Hospital integration would not disrupt services for HHHS, CEO says
By Chad Ingram
Published July 10, 2018
A merger of the Peterborough Regional Health Centre and Lindsay’s Ross Memorial Hospital, integrating the two into one hospital network with two sites, would not disrupt the services that Haliburton Highlands Health Services receives from those hospitals, HHHS CEO Carolyn Plummer says.
The boards of PRHC and RMH have submitted a joint directional plan to the board of directors for the Central East Ontario LHIN (Local Health Integration Network), according to a press release from RMH, indicating their mutual intention to integrate the two hospitals into one, while maintaining separate sites.
“A final decision has not been made, and the proposed integration is subject to ongoing due diligence, stakeholder engagement and approvals by the boards of both RMH and PRHC; by the board of directors of the Central East LHIN; and by the Ministry of Health and Long Term Care,” the release reads. “The two hospitals have been working together for many years to jointly deliver excellent care for the region’s patients. Partnerships and collaborations between the two organizations already exist in such areas as diagnostic imaging, lab medicine, dialysis services, mental health, obstetrics and pediatrics, ophthalmology and orthopaedics.”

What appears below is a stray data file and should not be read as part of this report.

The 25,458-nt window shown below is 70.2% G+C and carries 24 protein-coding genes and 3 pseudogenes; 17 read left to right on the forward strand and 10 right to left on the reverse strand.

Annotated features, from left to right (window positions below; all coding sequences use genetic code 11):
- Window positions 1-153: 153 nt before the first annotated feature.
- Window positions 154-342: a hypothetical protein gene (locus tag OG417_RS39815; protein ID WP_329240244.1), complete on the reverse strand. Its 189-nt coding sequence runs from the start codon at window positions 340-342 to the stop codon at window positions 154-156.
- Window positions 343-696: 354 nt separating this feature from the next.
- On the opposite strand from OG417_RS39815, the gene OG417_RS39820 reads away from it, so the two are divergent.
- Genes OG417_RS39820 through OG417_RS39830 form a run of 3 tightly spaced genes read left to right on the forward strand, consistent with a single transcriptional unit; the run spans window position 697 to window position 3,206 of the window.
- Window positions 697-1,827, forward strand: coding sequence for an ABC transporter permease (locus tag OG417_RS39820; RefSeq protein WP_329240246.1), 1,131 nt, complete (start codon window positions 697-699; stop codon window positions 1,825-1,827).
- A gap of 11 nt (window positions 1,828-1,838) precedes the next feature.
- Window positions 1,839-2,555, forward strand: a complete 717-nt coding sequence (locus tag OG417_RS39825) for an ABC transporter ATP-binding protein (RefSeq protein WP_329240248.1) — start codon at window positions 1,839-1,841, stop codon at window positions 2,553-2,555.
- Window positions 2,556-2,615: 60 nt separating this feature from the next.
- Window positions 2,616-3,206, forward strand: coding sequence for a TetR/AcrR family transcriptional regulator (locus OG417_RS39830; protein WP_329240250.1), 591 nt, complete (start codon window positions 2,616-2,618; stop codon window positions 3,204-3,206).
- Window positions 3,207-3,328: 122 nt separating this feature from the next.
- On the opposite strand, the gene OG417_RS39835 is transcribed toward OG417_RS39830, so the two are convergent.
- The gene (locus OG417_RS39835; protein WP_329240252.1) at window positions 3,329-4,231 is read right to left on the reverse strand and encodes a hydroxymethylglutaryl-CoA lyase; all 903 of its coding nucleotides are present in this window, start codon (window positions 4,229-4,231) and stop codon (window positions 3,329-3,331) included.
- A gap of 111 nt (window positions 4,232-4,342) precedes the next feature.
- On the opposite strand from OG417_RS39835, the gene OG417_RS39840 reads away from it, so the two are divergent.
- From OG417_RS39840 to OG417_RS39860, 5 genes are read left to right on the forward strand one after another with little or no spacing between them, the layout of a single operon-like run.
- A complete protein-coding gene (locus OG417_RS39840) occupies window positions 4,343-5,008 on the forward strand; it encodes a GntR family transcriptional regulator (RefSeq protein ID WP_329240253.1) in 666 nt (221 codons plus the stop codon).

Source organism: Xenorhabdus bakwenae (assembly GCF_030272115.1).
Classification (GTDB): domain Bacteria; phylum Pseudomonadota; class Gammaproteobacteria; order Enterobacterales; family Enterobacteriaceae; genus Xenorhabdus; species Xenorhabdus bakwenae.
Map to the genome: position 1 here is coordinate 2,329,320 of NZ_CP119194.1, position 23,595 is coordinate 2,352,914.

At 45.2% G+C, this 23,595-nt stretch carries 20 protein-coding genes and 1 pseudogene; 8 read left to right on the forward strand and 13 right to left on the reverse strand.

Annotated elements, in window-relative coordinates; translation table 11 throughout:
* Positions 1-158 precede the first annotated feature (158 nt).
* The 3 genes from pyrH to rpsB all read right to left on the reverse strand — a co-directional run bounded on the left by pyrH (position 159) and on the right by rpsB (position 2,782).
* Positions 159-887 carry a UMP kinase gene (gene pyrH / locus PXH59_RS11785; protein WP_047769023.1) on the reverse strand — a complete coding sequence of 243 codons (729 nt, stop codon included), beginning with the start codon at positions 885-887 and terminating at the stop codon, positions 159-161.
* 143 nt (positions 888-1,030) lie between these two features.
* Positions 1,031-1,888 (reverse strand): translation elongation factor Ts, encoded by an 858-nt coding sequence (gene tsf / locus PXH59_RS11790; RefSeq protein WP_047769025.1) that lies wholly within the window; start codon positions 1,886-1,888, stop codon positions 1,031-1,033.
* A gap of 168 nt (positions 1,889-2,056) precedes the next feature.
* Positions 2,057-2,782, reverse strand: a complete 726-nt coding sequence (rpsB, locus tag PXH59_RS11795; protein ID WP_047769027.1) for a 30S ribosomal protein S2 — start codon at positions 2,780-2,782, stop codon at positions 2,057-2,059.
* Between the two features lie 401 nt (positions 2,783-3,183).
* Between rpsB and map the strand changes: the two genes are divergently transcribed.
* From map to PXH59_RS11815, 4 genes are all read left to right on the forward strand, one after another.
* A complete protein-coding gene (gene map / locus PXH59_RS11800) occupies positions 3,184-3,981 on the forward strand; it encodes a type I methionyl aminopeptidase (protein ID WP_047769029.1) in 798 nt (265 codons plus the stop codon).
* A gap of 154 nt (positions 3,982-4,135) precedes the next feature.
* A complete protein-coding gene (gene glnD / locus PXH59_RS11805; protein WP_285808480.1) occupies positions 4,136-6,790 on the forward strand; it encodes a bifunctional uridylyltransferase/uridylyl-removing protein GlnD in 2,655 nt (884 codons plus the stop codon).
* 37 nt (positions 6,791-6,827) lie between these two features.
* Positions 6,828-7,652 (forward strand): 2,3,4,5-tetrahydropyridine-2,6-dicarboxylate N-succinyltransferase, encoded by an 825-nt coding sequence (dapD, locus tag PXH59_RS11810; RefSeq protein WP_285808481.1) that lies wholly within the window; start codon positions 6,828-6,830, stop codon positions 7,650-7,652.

HHHS also has agreements with each of the hospitals for a variety of services, but Plummer told the paper that if the integration proceeds, the delivery of those services would not be interrupted.
“We do have a strategic alliance agreement with the Ross Memorial for several services and resources, such as IT and diagnostic imaging, for example,” Plummer wrote in an email to the paper. “We also have an agreement with the Peterborough Regional Health Centre for some of our laboratory services. At HHHS we have a strong, collaborative working relationship with both hospitals, which allows us to improve access to services for Haliburton County that we would not be able to do on our own. Regardless of the outcome of their discussions, the agreements we have with them will be upheld – meaning there will no interruption in any of the services we share or receive from either hospital. Although there may be some process changes that take place, the services will remain intact.”
There will be a series of public meetings dealing with the proposed integration, and an online survey is to be launched in July.